Despite its failure last week, Sen. Harry Reid (D-NV) is continuing to push his tax-extenders bill. Bundled together with the many egregious pieces of this bill is a $2.5 billion Temporary Assistance for Needy Families (TANF) emergency fund. This provision ties right into the current administration’s philosophy on government welfare: grow the number of Americans dependent on government by increasing spending.
This is obviously the wrong approach. Instead of throwing more money at the ever-expanding and fiscally unsustainable welfare state, Congress should implement practices that work to move people out of poverty, versus those that do nothing but grow federal bureaucracies.
When President Lyndon B. Johnson announced his famous “War on Poverty” in 1964, his intent was to win the war by eliminating the causes of poverty. He actually promised to shrink, not enlarge, the welfare state.
Just the opposite has occurred. Today, we spend 13 times more on welfare than in 1965 (even after adjusting for inflation), and the welfare state has made the problem of poverty worse by undermining the very fundamentals that decrease dependence: stable families and a strong work ethic. Out-of-wedlock childbirth is at an historic high of 40 percent and means-tested welfare has grown faster than any other sector of government.
Furthermore, since the 1960s, the United States has spent $15.9 trillion on welfare. Despite the current state of the nation’s debt, President Barack Obama plans to spend $10.3 trillion more over the next 10 years.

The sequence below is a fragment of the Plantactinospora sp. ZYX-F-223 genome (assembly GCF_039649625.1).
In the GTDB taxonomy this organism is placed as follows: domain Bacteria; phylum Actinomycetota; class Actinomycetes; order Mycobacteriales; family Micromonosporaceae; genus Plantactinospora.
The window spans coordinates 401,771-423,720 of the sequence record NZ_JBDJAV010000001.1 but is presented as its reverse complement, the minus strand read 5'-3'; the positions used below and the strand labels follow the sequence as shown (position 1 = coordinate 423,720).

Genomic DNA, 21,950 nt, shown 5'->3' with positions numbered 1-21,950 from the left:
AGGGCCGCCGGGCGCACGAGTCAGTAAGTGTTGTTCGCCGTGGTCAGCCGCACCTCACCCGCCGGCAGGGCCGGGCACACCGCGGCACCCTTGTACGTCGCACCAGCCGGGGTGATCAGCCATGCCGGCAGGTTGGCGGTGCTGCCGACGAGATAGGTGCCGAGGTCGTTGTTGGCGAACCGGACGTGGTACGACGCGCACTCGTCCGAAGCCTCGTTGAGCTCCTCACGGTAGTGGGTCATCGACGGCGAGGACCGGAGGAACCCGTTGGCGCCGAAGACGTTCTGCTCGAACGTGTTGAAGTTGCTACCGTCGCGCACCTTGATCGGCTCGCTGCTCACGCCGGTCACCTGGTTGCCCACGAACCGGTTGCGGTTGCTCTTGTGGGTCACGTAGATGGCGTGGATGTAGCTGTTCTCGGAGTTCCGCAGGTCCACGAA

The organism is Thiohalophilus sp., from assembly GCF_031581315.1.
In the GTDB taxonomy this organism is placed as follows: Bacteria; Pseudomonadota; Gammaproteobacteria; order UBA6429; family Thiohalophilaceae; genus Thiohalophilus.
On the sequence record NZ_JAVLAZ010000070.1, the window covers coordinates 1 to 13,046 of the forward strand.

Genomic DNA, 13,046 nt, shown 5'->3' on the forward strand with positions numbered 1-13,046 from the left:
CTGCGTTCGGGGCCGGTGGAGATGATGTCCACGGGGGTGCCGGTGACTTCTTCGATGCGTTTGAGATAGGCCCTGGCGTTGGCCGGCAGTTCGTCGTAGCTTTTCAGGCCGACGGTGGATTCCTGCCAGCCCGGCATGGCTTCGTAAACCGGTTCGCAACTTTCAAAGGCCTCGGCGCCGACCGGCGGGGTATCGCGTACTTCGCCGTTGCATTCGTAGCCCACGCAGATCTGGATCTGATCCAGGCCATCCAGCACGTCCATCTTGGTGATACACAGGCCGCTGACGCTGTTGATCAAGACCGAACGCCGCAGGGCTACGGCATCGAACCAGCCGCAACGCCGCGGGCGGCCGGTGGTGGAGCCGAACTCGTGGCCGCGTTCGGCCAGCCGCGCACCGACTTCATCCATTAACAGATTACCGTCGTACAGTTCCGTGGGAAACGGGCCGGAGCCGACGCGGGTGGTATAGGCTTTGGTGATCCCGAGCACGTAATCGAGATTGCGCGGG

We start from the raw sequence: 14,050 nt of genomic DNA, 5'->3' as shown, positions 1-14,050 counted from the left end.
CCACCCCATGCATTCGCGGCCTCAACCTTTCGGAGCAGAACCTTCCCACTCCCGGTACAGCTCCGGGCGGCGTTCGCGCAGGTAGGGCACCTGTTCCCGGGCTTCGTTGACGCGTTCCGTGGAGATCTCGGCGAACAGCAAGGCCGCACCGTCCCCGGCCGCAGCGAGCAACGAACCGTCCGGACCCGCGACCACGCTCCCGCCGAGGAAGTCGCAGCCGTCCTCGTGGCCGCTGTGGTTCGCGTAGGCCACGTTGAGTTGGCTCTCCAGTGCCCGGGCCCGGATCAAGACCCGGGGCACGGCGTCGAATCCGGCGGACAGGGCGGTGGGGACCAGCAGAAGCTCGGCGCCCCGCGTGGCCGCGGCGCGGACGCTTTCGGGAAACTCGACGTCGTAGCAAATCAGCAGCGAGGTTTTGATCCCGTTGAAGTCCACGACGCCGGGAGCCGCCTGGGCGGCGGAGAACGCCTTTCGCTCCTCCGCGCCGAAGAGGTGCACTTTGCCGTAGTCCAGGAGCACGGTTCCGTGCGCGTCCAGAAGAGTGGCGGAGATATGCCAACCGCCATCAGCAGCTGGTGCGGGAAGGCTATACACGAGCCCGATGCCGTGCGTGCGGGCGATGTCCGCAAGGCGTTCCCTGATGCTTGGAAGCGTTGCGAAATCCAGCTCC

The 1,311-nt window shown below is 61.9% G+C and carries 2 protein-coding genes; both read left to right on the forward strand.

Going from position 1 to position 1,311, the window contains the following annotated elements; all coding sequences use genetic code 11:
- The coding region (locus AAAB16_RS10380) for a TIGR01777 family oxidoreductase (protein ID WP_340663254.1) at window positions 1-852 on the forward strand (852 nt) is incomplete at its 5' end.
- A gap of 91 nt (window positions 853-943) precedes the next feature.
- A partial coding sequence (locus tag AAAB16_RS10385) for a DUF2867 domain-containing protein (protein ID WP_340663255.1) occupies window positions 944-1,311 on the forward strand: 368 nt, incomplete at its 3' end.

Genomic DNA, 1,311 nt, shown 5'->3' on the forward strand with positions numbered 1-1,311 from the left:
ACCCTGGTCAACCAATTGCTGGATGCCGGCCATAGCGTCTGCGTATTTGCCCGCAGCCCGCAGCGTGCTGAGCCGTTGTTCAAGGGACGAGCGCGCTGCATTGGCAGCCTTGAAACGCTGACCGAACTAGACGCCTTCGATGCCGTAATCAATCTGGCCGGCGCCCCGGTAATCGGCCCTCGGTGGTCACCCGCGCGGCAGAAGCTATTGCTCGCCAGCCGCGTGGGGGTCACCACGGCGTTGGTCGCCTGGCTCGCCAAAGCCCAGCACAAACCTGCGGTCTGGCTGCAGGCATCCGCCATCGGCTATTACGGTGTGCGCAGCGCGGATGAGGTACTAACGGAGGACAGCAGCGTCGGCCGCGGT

The welfare reforms of 1996 attempted to tame this beast by putting in place reforms that would make welfare programs do what they should: move people out of poverty. It did this by restructuring one of the more than 70 welfare programs. What had been the Aid to Families with Dependent Children (AFDC) – a cash-assistance program – became the Temporary Assistance for Needy Families (TANF) program. Instead of simply receiving a check from the government each month, recipients were now required to be involved in work or a work preparation activity for 20 to 30 hours a week in order to receive aid. These reforms were dramatically successful. State welfare agencies became job placement offices, and recipients moved from a cycle of poverty into job seeking and employment. The number of families in poverty dropped by 2.8 million and the child poverty rate dropped significantly.
Instead of adding $2.5 billion to the welfare state, which will only increase the number of individuals dependent on government assistance, the federal government should make fundamental changes that would decrease dependence and subsequently ease the burden on the nation’s ever-growing deficit. Reforms, such as those that took place in 1996, along with others, must be put in place if the United States ever hopes to get back on a track of financial stability.
These reforms should be based on the following principles:
1. Slowing the growth of the welfare state. After the recession ends, Congress should roll back welfare spending to pre-recession levels and then cap it at the rate of inflation.